Greg Gunther (at the center) with colleagues and good buddies, Troy Parsons (left) and Cormac Carey (right) near Mt. Everest Base Camp.
I wish there was a way I could put into words how my life has been impacted by cycling to Mt Everest. I remember so vividly how beautiful Mt Everest was as I peddled toward this breathtaking sight. It still amazes me how I felt no pain as I made my way closer to what would be my last few kilometres to Base Camp.
It was 2009.
It’s been years now since I took that journey. I can honestly say this trip was everything I expected it would be, very challenging and a once in a lifetime experience! Something I wasn’t ready for was what I was to learn about Tibet, the Tibetan people, and the Chinese influence since the 1959 Cultural Revolution. It’s hard not to come away after visiting Tibet without some strong feelings about what China is doing to the Tibetan culture. One of the first things I did on returning to Kathmandu in Nepal was to buy a ‘Free Tibet’ t-shirt, they really are prisoners in their own country.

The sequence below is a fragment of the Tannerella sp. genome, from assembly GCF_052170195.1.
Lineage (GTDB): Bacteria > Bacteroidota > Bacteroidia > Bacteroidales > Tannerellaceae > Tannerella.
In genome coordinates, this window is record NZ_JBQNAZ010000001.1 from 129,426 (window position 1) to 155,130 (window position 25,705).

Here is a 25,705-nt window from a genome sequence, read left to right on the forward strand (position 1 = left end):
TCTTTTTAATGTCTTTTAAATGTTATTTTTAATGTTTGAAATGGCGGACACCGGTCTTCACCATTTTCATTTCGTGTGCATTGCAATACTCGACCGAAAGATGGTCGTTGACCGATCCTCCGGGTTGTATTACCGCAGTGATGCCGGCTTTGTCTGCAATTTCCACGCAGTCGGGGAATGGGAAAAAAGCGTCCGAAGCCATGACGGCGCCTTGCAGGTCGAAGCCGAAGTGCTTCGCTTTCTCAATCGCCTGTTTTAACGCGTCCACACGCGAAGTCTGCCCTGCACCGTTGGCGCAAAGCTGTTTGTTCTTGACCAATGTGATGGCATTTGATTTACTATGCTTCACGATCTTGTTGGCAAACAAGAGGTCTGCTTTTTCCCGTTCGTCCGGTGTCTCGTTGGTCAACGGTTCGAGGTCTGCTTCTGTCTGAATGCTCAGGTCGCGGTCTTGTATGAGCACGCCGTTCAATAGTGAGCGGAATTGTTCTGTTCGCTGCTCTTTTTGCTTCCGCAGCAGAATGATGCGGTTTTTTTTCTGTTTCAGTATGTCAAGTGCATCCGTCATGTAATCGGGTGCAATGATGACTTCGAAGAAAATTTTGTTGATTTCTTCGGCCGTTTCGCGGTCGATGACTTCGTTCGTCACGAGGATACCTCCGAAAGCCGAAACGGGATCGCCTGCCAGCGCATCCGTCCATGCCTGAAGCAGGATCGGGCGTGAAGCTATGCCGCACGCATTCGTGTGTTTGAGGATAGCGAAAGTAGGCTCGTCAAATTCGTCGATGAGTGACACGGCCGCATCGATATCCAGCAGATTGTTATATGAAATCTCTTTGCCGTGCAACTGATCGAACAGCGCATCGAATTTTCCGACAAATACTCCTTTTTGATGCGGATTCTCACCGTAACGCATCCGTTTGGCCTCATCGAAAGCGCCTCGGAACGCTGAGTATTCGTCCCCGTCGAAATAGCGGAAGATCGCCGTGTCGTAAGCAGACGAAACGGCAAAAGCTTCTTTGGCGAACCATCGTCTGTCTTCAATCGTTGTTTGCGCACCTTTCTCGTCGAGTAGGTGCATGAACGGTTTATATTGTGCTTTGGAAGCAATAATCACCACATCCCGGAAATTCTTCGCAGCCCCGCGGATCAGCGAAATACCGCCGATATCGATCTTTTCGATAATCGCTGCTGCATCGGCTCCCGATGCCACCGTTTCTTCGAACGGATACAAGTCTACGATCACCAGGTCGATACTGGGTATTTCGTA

A beautiful, clear day with Mt Everest in full view.
For me, the highlight absolutely was achieving my dream of riding into Everest Base Camp. The morning we rode in was a beautiful clear day with Mt Everest in full view all the way in….words simply cannot describe the sight or the experience. One of the guys on the trip has actually climbed Mt Everest and on arriving at Base Camp he said to us he considered the ride there to be as hard as the climb to the top, so that gave us some perspective that what we had achieved was pretty amazing. The main issue, apart from the very thin air, was the many hours of climbing and riding over the rough corrugated gravel road. It wasn’t just a physical thing but also required the mental will to push on.